Question: I had a stock split in 2019 and was taxed on it, which put me in a higher bracket for one year -- can anything be done about it to lower the tax? I was interested in reducing the Social Security Medicare increase this year -- can I do anything? I know about appeals, but what grounds do I have?

Answer: Dave Cherill, CPA member of the AICPA Personal Financial Planning Executive Committee, says a stock split is not a taxable event, but, "it sounds like the stock split and the broker may have triggered the gain to take advantage of the equity growth over the past year or so -- which is common." The only option to lower taxes, he says, is to harvest losses (trigger loss) to offset some of the gain such as increase charitable contributions, etc. "But nothing can be done to un-do a sale of stock," notes Cherill. "Since this was done in 2019, it's done."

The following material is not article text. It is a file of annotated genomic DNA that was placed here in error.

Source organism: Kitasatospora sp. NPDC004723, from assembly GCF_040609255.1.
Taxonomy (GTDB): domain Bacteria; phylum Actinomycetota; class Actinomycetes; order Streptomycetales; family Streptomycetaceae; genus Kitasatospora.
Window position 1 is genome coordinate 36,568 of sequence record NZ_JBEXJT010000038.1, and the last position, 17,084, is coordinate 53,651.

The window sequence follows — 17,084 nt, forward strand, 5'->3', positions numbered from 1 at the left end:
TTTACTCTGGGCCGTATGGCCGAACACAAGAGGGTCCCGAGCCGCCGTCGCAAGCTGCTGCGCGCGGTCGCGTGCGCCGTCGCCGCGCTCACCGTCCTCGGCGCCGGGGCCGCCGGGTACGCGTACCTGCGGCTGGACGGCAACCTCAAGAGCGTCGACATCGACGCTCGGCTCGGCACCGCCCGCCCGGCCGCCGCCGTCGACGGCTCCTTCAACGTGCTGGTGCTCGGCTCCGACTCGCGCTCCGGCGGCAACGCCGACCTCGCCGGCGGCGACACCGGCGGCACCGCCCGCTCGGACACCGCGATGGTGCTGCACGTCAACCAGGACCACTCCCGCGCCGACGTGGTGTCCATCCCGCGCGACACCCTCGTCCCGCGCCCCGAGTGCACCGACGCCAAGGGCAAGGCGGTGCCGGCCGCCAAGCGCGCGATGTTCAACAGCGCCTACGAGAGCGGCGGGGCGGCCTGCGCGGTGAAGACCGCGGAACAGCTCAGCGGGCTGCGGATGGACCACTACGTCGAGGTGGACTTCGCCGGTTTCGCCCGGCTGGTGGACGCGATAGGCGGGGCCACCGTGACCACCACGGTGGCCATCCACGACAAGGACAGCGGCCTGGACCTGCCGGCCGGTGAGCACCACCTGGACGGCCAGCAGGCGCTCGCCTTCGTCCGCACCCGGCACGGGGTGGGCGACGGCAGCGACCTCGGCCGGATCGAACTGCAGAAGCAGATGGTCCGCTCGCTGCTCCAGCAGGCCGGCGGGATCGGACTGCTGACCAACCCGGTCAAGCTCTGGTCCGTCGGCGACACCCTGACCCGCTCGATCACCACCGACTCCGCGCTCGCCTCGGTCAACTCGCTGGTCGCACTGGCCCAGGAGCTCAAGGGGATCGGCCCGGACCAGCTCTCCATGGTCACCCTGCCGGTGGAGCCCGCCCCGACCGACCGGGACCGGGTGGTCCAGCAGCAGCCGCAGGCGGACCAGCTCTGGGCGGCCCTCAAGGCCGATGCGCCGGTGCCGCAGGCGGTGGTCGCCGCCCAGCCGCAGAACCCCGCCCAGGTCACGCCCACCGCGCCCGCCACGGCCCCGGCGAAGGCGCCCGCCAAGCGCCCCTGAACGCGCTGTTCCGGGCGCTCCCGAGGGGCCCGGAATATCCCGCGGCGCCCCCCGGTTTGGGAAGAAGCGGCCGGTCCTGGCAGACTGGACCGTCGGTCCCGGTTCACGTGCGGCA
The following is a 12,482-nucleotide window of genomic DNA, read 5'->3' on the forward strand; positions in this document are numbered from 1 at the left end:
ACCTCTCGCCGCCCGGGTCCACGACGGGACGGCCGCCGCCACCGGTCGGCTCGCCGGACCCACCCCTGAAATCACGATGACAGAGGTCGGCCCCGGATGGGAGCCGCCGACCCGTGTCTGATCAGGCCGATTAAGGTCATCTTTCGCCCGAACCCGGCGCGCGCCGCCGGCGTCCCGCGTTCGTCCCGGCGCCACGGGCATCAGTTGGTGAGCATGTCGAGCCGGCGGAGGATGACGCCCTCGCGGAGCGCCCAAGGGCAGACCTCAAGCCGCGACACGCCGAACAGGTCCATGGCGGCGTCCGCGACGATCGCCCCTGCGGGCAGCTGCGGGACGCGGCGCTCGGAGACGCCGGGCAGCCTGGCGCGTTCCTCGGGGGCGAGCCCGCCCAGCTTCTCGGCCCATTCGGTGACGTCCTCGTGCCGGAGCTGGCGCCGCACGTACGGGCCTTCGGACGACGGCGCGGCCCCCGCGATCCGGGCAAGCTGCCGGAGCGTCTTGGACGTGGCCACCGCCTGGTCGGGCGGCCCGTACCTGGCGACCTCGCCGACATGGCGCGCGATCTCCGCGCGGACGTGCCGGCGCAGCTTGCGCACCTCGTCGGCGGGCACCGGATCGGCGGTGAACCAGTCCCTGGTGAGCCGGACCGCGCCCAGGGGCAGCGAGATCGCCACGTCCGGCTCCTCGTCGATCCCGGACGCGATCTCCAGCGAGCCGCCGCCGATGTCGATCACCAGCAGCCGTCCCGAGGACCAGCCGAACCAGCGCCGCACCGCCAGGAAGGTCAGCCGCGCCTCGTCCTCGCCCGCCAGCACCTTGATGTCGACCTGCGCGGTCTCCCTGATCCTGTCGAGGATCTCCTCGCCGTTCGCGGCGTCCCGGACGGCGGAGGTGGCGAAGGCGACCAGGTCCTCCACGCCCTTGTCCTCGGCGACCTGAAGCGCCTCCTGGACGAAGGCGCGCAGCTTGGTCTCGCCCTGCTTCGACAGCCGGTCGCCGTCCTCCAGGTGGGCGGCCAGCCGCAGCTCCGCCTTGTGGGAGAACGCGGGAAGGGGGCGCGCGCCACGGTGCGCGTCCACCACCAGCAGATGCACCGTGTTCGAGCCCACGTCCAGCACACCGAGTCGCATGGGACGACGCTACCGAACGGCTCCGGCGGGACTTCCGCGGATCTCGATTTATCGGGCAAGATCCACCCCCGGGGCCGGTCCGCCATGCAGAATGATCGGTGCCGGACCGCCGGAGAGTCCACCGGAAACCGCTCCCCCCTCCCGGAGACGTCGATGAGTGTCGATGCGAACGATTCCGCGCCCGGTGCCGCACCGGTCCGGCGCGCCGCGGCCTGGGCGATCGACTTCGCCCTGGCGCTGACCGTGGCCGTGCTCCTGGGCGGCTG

Carolyn McClanahan, with Life Planning Partners, Inc., adds, "Investment income isn't an event that can be challenged for Medicare premium rates."

Question: I had a stock split in 2019 and was taxed on it, which put me in a higher bracket for one year -- can anything be done about it to lower the tax? I was interested in reducing the Social Security Medicare increase this year -- can I do anything? I know about appeals, but what grounds do I have?

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